- How F&I product penetration is impacted by inventory
- How rising interest rates are affecting car prices
- How Gen Z shoppers feel about the F&I office
- How dealer profitability is being impacted by electrification
The Sales Performance data, which is an aggregate of surveyed dealers from across the country, will help you understand consumer spending habits, including willingness to pay for the vehicle and the variety of protection products offered at the point of sale.
We will highlight national averages on dealership performance in:
Although dealers experienced a drop in overall vehicles sold, we saw increases in PVR (up 7%), VSC (up 2%) and Products Per Deal (up 4%), compared to the same period last year, indicating that despite ongoing inventory hurdles, dealers are maintaining profitability.
Share this information with your sales teams to consider how store personnel can positively impact overall dealership profitability and performance.
Vehicle Service Contract/Products Per Deal
Although we saw gains early in the year, Vehicle Service Contract (VSC) penetration and total Products Per Deal (PPD) have been on the decline for the past four consecutive months. That said, we still closed the third quarter ahead of where we were at the same time last year.
The Vehicle Sales data examines how macroeconomic factors and consumer preferences impact vehicle sales on a national scale. We will share overall demand for the quarter, as well as the perceived value of used cars and the implications of pricing on vehicle financing.
Manheim Used Vehicle Value Index
We saw a peak in the value of preowned vehicles in January, but that number has been on a downward trajectory since then, reaching its lowest value of the year. We see this as an indication of the impact that higher interest rates are having on the price of both new and used vehicles.
Deal Percentage (Lease vs. Cash vs. Finance)
The ratio of leased, cash and financed deals has remained fairly constant throughout 2022 with no significant change in the third quarter. We have seen a slight decrease in leasing, whereas cash deals have been on the rise. The reason being that new car prices and interest rates are high, making leasing an unattractive option for consumers.
Automotive Industry Updates
In addition to analyzing performance data, this section will review and interpret the top consumer trends and shifts in the car buying process across the auto industry during the third quarter. We will consider how changing demographics, economic factors and emerging technologies will impact the dealership and F&I office in the near and distant future.
Interest Rates and Car Prices
Interest rates are on the rise as the Fed actively tries to temper economic activity and combat continued inflation. The combination of high interest rates and historically high vehicle prices (according to Edmunds, the average amount financed for new vehicles hit a record high in Q3 2022) has begun to impact vehicle sales as consumers are being priced out of the market. As supply starts to normalize and interest rates are lessening demand, dealers are having to price vehicles more competitively to maintain volume.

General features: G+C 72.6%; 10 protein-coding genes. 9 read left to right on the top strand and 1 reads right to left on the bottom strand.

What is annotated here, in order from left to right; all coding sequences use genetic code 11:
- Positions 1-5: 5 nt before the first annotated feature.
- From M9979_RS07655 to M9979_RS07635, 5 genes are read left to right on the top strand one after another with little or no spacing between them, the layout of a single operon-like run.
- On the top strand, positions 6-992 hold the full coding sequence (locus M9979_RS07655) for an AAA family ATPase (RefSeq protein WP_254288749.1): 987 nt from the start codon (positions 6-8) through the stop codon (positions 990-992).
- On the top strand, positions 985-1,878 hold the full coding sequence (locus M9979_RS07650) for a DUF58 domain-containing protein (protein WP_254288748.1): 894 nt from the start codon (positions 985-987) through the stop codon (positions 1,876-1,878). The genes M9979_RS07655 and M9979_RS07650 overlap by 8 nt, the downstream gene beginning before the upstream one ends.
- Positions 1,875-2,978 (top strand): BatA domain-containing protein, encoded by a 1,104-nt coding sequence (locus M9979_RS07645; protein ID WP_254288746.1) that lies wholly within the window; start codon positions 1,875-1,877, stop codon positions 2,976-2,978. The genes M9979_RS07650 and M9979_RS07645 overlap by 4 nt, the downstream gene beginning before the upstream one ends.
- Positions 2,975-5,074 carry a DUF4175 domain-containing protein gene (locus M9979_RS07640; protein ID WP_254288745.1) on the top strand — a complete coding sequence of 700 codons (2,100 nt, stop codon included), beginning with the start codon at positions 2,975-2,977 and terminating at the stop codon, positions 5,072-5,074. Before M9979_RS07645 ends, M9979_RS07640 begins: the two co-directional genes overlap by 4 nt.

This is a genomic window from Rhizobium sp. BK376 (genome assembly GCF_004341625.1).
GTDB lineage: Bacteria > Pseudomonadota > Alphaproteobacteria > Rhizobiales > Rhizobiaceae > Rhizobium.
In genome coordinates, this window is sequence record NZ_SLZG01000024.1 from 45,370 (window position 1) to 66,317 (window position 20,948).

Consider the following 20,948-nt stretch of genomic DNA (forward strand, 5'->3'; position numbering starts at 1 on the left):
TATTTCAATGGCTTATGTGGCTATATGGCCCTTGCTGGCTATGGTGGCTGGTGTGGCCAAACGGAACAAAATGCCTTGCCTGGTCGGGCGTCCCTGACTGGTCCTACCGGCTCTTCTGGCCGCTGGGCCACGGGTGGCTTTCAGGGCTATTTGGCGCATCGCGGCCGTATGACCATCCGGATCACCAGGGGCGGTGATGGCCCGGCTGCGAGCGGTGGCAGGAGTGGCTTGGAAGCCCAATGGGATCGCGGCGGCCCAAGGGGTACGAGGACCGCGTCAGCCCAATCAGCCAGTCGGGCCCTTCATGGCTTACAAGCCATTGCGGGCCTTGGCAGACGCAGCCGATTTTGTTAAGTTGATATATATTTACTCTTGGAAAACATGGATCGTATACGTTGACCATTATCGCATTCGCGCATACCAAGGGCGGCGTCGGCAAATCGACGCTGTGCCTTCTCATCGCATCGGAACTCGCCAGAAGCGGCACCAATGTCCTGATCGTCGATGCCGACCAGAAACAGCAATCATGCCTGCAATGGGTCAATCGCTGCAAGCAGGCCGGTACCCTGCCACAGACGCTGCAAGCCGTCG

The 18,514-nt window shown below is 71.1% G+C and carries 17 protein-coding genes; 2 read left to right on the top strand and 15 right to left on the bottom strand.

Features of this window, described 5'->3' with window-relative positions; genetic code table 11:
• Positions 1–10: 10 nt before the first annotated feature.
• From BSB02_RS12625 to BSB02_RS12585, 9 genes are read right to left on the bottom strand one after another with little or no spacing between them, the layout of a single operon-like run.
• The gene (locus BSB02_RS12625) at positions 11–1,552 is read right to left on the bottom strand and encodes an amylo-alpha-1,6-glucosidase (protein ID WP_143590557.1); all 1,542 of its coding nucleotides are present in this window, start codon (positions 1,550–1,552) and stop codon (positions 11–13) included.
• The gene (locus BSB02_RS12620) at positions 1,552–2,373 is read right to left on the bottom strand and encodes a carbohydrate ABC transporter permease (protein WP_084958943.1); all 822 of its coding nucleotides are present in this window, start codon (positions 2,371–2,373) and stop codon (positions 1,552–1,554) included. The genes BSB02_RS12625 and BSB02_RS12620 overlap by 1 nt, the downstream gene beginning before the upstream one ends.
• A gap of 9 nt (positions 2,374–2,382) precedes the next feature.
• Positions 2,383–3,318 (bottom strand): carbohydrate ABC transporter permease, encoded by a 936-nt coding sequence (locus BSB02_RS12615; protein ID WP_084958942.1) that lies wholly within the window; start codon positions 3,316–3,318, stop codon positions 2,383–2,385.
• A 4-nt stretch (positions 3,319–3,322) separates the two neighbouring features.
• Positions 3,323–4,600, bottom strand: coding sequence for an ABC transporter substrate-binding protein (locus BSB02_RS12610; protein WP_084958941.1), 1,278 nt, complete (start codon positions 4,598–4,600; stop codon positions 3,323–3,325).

"More new cars and trucks are finally trickling into dealerships as supply-chain troubles ease and automakers increase factory output. Now, rising interest rates and other economic pressures are starting to put a damper on the car-buying mood."
The Wall Street Journal (Oct. 2022)
Gen Z Buyers
Although shoppers from Generation Z (born after 1996) have the highest penetration of products per deal compared to other age groups, a recent study by CDK shows that for this group, waiting to enter the F&I office is a pain point in the car-buying process.
As the younger shoppers are proving to be receptive to receiving guidance about, and ultimately taking advantage of, their F&I options, this will be an important revenue opportunity as more shoppers enter the car-buying market.
(Gen Z only represented about 9% of dealership business in 2022.)
EV F&I Performance
Electrified vehicles are outpacing ICE vehicles in terms of the dealer profit on each vehicle sold (PVR) but underperforming in the number of contracts per vehicle (PPD).
In fact, F&I gross income on an EV is $115 higher on average than an ICE vehicle. Additionally, ICE vehicles see higher penetration across the board, from service contracts to prepaid maintenance and GAP.
This data, along with the fact that EVs account for just 1% of dealers’ business, tells us that there is still huge room for growth when it comes to coverage for EVs.
Now that you know how your performance compares to national industry trends, you know what to anticipate as we close out the final quarter of 2022 and prepare for the year ahead. We will continue to watch and provide an analysis of the market as the conditions fluctuate further in the months ahead.